I have a backup script that compresses various files and directories and creates .tgz archives. Files are named, e.g.


I want to manage these files so only the last 5 backups are kept, with older files being deleted.

Can I use logrotate to do this? They aren't log files and are already compressed. They're in /root and not in /var/log - can I still use it?


5 Answers 5


Logrotate rotates files, so the answer is yes - probably, and if no sufficient permissions then place them in /backup or something. Check what group and user the rotated logs have :-).

There's options for compression in logrotate, så if "compress" is NOT configured - well then it won't try. Also in your case, "rotate 5" option.

Take a look in /etc/logrotate.d (or where ever it's stored in your system)


Without a change to your process, logrotate on its own will not do what you're looking for here. The key problem here is that, while logrotate can take wildcards, it will not treat the files as one if you do so and will instead attempt to rotate all of them individually, which is definitely NOT what you want.

You can, however, make it work the way you describe as long as the most recent backup is created without a date stamp. If you backup process creates /root/backup.tar.gz for instance, you could use the following logrotate configuration:

/root/backup.tar.gz {
    rotate 5
    dateformat _%Y-%m-%d
    extension .tar.gz

The quick rundown of the options here:

  • rotate 5 -- keep 5 rotations before deleting
  • nocompress -- do not compress the files after rotating
  • dateext -- use the date as the rotation extension instead of incrementing numbers
  • dateformat _%Y-%m-%d -- set the date extension format you want to use
  • extension .tar.gz -- make the .tar.gz come after the rotation extension
  • missingok -- if the file we want to rotate isn't there, don't worry about it and move on (the default is to throw an error)

Hope this helps!

  • 1
    Nice work. I learned a couple of things by reading this. I do want to add though, that some distributions, notably RedHat EL, tend to strip out options that aren't "Enterprise Ready," so YMMV. Nov 1, 2010 at 18:09
  • According to this solution stackoverflow.com/questions/14858752/… logrotate could accomplish the task.
    – Pieter
    Oct 24, 2016 at 10:33

You don't have to use logrotate to do it. Just use a command like this:

ls -1 /root/backup_* | sort -r | tail -n +6 | xargs rm > /dev/null 2>&1

This command will leave the most recent 5 files and remove the remaining (if any). You can use it in a cron job.

  • but this doesn't rotate....
    – simpleuser
    Mar 18, 2017 at 21:03
  • Doesn't answer the question.
    – kubanczyk
    May 22, 2017 at 2:39
  • 5
    The question was to keep five most recent backups an this does exactly that. Even simpler: ls -t1 /root/backup_* | tail -n +6 | xargs rm -f
    – yoyoma2
    Apr 16, 2018 at 15:36
  • This answered my question. Sadly the original question was the closest I could find with Google-fu.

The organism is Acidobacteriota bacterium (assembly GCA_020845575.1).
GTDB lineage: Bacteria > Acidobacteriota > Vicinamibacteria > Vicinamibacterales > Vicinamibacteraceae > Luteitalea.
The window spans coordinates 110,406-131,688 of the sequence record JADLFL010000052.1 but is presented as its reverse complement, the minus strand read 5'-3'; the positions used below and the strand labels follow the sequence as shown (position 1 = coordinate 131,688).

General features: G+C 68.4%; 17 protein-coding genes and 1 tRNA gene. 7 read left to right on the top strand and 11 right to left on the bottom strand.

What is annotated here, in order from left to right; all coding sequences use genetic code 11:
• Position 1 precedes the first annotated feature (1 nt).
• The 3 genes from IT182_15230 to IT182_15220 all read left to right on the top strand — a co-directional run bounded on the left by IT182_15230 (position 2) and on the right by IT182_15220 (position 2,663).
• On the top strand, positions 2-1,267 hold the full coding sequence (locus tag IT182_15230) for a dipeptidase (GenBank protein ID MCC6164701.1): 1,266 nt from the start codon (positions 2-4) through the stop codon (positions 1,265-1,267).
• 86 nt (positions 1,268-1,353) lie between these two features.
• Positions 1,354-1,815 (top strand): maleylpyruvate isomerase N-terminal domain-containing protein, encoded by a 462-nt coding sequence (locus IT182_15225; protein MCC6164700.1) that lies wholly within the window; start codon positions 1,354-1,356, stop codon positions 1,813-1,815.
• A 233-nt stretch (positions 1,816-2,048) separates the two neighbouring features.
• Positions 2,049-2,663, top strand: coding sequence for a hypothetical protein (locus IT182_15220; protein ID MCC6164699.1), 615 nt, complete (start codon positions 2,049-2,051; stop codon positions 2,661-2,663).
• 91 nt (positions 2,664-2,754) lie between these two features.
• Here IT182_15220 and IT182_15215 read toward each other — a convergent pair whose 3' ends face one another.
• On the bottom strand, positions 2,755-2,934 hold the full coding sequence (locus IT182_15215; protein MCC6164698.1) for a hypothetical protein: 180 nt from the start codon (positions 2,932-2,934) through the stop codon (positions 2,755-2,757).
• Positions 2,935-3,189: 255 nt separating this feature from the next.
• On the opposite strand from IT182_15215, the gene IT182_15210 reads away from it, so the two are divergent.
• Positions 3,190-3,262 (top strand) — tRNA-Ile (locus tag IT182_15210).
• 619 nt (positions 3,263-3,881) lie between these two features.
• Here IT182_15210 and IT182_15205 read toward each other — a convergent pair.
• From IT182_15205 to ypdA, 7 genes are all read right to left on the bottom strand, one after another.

– Sukima
    Jun 20, 2019 at 17:03

I just had the same situation. Logrotate sounds pretty cool but it didn't work for me at 100% because it mismatch data and file names.

So, to avoid confusion, I decided to incorporate the following line to execute after created my current backup in order to keep the last 5 backups.

My logs are i.e.:

  • tbl-bcx-20180308_010501.tar.bz2
  • tbl-bcx-20180307_010501.tar.bz2
  • tbl-bcx-20180306_010501.tar.bz2

New line into my backup-script (based on a comment above)

  • find /BCX/dumpsql/ -type f | sort -r | tail -n +6 | xargs rm



You can rotate it manually.



_LOG_FILE_BYTES_SIZE_=`wc -c ${_LOG_FILE_} | awk '{print $1}'`


# in MB
if [ ${_LOG_FILE_BYTES_SIZE_} -gt ${_FILE_SIZE_IN_BYTES_} ] ; then
        #cat /dev/null > ${_LOG_FILE_}
         for (( i=${_LOG_ROTATE_MAX_INDEX_}; i>=1; i-- ))
                 if [ $i -eq ${_LOG_ROTATE_MAX_INDEX_} -a -f ${_LOG_FILE_}.$i ] ; then
                        rm -rf ${_LOG_FILE_}.$i

                if [ $i -gt 10 ] ; then
                        rm -rf ${_LOG_FILE_}.10
                elif [ $i -eq 9 -a -f ${_LOG_FILE_}.9 ] ; then
                       mv ${_LOG_FILE_}.9 ${_LOG_FILE_}.10
                elif [ $i -eq 8 -a -f ${_LOG_FILE_}.8 ] ; then
                       mv ${_LOG_FILE_}.8 ${_LOG_FILE_}.9
                elif [ $i -eq 7 -a -f ${_LOG_FILE_}.7 ] ; then
                       mv ${_LOG_FILE_}.7 ${_LOG_FILE_}.8
                elif [ $i -eq 6 -a -f ${_LOG_FILE_}.6 ] ; then
                       mv ${_LOG_FILE_}.6 ${_LOG_FILE_}.7
                elif [ $i -eq 5 -a -f ${_LOG_FILE_}.5 ] ; then
                       mv ${_LOG_FILE_}.5 ${_LOG_FILE_}.6
                elif [ $i -eq 4 -a -f ${_LOG_FILE_}.4  ] ; then
                       mv ${_LOG_FILE_}.4 ${_LOG_FILE_}.5
                elif [ $i -eq 3 -a -f ${_LOG_FILE_}.3  ] ; then
                       mv ${_LOG_FILE_}.3 ${_LOG_FILE_}.4
                elif [ $i -eq 2 -a -f ${_LOG_FILE_}.2  ] ; then
                       mv ${_LOG_FILE_}.2 ${_LOG_FILE_}.3
                elif [ $i -eq 1 -a -f ${_LOG_FILE_}.1 ] ; then
                       mv ${_LOG_FILE_}.1 ${_LOG_FILE_}.2
        mv ${_LOG_FILE_} ${_LOG_FILE_}.1
        touch ${_LOG_FILE_}

echo `date +%Y-%m-%d:%H:%M:%S` : "${_MESSAGE_TO_ECHO_}" >> ${_LOG_FILE_}
#echo "" >> ${_LOG_FILE_}

Now to put data to the log, just do

rotating_logger <file_path> "Welcome world!"
  • 1
    Perhaps you could put a little effort into formatting your post, if you want it to be useful.
    – Tim
    May 22, 2017 at 0:32

You must log in to answer this question.

Not the answer you're looking for? Browse other questions tagged .